total_num_of_assets: int = self.get_total_number_of_assets_in_portfolio()
constraints = (
{
"type": "eq",
"fun": lambda x: self.calculate_risk_given_weights(x)
- portfolio_risk_target,
},
{"type": "eq", "fun": lambda x: np.sum(x) - 1},
)
bounds = tuple(constraintset for _ in range(total_num_of_assets))
optimiser_result = scOpt.minimize(
fun=self.__calculate_negative_sharpe_ratio,
x0=total_num_of_assets * [1.0 / total_num_of_assets],
args=(),
method="SLSQP",
bounds=bounds,
constraints=constraints,
)
return optimiser_result
def calculate_risk_given_weights(self, weights: np.ndarray) -> float:
covariance_matrix: DataFrame = self.get_covariance_matrix()
risk: float = np.sqrt(
np.dot(weights.T, np.dot(covariance_matrix, weights))
) * np.sqrt(self.__TRADING_DAYS)
return risk
def generate_efficient_frontier_portfolios(
self,
) -> List[np.ndarray]:
# generate maximum Sharpe ratio portfolio. More specifically, weights that give us the max Sharpe ratio
efficient_frontier_list: List[list[float]] = []
max_sharpe_ratio_weights = self.calculate_max_sharpe_ratio()["x"]
return_using_max_sharpe_ratio_weights = (
self.calculate_simple_annualised_portfolio_return_given_weights(
max_sharpe_ratio_weights
)
)
# print(
# f"return_using_max_sharpe_ratio_weights: {return_using_max_sharpe_ratio_weights}"
# )
min_variance_weights = self.calculate_minimum_variance()["x"]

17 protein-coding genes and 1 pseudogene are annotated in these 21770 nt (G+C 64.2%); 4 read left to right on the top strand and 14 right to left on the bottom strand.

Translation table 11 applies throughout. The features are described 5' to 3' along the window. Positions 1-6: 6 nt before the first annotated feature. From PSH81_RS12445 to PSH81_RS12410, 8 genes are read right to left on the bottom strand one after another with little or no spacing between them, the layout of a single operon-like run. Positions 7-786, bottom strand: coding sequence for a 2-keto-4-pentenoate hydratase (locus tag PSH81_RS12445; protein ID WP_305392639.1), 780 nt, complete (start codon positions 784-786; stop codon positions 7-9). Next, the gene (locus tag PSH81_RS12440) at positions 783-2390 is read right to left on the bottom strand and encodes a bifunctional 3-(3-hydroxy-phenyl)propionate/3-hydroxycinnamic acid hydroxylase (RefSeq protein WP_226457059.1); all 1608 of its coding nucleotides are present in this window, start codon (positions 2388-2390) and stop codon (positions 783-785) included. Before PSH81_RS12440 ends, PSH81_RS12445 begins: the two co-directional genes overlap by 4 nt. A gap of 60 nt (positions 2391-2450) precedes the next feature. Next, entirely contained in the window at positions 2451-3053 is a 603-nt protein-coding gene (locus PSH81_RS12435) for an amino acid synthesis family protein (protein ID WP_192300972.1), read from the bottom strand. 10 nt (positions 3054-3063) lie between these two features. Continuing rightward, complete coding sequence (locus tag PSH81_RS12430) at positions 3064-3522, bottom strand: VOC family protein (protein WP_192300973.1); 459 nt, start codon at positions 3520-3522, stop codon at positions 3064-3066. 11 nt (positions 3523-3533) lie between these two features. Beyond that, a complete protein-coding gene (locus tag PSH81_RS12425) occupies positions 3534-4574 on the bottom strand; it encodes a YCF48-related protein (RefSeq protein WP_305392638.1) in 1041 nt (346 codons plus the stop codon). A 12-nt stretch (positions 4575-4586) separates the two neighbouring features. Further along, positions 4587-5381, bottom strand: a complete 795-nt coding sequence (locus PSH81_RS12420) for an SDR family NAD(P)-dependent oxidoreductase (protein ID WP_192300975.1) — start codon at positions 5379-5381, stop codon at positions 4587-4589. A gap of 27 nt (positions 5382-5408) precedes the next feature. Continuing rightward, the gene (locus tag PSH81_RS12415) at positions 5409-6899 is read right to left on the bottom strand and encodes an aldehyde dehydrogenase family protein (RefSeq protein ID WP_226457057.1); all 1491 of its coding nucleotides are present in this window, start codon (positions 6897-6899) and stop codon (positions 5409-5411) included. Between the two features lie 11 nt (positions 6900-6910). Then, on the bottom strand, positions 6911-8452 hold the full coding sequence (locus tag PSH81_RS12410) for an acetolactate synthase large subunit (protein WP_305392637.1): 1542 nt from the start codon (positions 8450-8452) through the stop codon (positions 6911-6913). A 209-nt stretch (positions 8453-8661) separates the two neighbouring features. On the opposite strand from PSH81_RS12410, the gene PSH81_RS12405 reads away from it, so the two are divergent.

return_using_min_variance_weights = (
self.calculate_simple_annualised_portfolio_return_given_weights(
min_variance_weights
)
)
# print(f"return_using_min_variance_weights: {return_using_min_variance_weights}")
target_returns = np.linspace(
start=return_using_min_variance_weights,
stop=return_using_max_sharpe_ratio_weights,
num=5,
)
print(f"target_returns: {target_returns}")
for target_return in target_returns:
efficient_frontier_list.append(
self.calculate_efficient_frontier_given_return_target(
portfolio_return_target=target_return
)["x"]
)
return efficient_frontier_list
if __name__ == "__main__":
list1 = ["AAPL", "NVDA", "MSFT"]
end_date: dt.datetime = dt.datetime.now()
start_date: dt.datetime = end_date - dt.timedelta(days=365)
mpt = MPT(list1, start_date, end_date)
weights: np.ndarray = np.array([0.9, 0.1, 0.1])
print(
f"calculate_efficient_frontier: {mpt.generate_efficient_frontier_portfolios()}"
)
```